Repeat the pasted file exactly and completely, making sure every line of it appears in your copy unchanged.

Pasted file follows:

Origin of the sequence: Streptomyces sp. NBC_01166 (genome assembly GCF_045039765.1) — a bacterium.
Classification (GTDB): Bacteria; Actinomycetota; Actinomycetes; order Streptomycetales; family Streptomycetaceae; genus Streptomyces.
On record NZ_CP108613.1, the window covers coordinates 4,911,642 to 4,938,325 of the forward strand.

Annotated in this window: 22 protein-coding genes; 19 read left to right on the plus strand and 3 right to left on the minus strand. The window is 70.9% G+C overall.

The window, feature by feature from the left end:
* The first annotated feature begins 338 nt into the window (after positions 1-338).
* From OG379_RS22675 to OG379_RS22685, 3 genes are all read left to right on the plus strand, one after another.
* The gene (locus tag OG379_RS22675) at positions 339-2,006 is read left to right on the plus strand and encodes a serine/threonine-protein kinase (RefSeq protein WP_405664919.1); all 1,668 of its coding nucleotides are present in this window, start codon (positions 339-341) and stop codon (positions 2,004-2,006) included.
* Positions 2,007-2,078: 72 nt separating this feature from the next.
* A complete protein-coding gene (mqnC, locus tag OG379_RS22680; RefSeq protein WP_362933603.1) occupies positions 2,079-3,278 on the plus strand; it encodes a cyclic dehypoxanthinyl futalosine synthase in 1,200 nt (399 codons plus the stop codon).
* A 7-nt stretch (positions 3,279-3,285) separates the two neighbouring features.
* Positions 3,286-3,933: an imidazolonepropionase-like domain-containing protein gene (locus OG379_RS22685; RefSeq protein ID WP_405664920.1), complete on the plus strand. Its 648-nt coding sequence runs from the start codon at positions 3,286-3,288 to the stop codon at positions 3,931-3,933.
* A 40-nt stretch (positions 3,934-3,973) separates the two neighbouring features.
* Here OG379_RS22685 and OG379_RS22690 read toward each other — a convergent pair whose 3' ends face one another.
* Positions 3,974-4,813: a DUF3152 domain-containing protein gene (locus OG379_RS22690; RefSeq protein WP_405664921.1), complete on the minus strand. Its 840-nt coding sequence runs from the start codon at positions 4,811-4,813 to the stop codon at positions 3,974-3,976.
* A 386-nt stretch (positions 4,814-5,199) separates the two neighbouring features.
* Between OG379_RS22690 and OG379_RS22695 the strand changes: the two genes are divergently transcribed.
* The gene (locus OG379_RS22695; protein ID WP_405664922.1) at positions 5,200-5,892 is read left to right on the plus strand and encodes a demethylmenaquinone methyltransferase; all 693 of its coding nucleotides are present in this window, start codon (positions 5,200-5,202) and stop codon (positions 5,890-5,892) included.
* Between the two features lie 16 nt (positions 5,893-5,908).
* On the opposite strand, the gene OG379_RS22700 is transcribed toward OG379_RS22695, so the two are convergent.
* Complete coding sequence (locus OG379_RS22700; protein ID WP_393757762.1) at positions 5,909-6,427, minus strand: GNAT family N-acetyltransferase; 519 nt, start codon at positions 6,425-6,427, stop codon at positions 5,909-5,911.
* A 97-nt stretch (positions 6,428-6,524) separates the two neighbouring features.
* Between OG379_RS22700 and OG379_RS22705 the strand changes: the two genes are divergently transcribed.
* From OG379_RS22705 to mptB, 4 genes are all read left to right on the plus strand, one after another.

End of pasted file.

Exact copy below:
Origin of the sequence: Streptomyces sp. NBC_01166 (genome assembly GCF_045039765.1) — a bacterium.
Classification (GTDB): Bacteria; Actinomycetota; Actinomycetes; order Streptomycetales; family Streptomycetaceae; genus Streptomyces.
On record NZ_CP108613.1, the window covers coordinates 4,911,642 to 4,938,325 of the forward strand.

Annotated in this window: 22 protein-coding genes; 19 read left to right on the plus strand and 3 right to left on the minus strand. The window is 70.9% G+C overall.

The window, feature by feature from the left end:
* The first annotated feature begins 338 nt into the window (after positions 1-338).
* From OG379_RS22675 to OG379_RS22685, 3 genes are all read left to right on the plus strand, one after another.
* The gene (locus tag OG379_RS22675) at positions 339-2,006 is read left to right on the plus strand and encodes a serine/threonine-protein kinase (RefSeq protein WP_405664919.1); all 1,668 of its coding nucleotides are present in this window, start codon (positions 339-341) and stop codon (positions 2,004-2,006) included.
* Positions 2,007-2,078: 72 nt separating this feature from the next.
* A complete protein-coding gene (mqnC, locus tag OG379_RS22680; RefSeq protein WP_362933603.1) occupies positions 2,079-3,278 on the plus strand; it encodes a cyclic dehypoxanthinyl futalosine synthase in 1,200 nt (399 codons plus the stop codon).
* A 7-nt stretch (positions 3,279-3,285) separates the two neighbouring features.
* Positions 3,286-3,933: an imidazolonepropionase-like domain-containing protein gene (locus OG379_RS22685; RefSeq protein ID WP_405664920.1), complete on the plus strand. Its 648-nt coding sequence runs from the start codon at positions 3,286-3,288 to the stop codon at positions 3,931-3,933.
* A 40-nt stretch (positions 3,934-3,973) separates the two neighbouring features.
* Here OG379_RS22685 and OG379_RS22690 read toward each other — a convergent pair whose 3' ends face one another.
* Positions 3,974-4,813: a DUF3152 domain-containing protein gene (locus OG379_RS22690; RefSeq protein WP_405664921.1), complete on the minus strand. Its 840-nt coding sequence runs from the start codon at positions 4,811-4,813 to the stop codon at positions 3,974-3,976.
* A 386-nt stretch (positions 4,814-5,199) separates the two neighbouring features.
* Between OG379_RS22690 and OG379_RS22695 the strand changes: the two genes are divergently transcribed.
* The gene (locus OG379_RS22695; protein ID WP_405664922.1) at positions 5,200-5,892 is read left to right on the plus strand and encodes a demethylmenaquinone methyltransferase; all 693 of its coding nucleotides are present in this window, start codon (positions 5,200-5,202) and stop codon (positions 5,890-5,892) included.
* Between the two features lie 16 nt (positions 5,893-5,908).
* On the opposite strand, the gene OG379_RS22700 is transcribed toward OG379_RS22695, so the two are convergent.
* Complete coding sequence (locus OG379_RS22700; protein ID WP_393757762.1) at positions 5,909-6,427, minus strand: GNAT family N-acetyltransferase; 519 nt, start codon at positions 6,425-6,427, stop codon at positions 5,909-5,911.
* A 97-nt stretch (positions 6,428-6,524) separates the two neighbouring features.
* Between OG379_RS22700 and OG379_RS22705 the strand changes: the two genes are divergently transcribed.
* From OG379_RS22705 to mptB, 4 genes are all read left to right on the plus strand, one after another.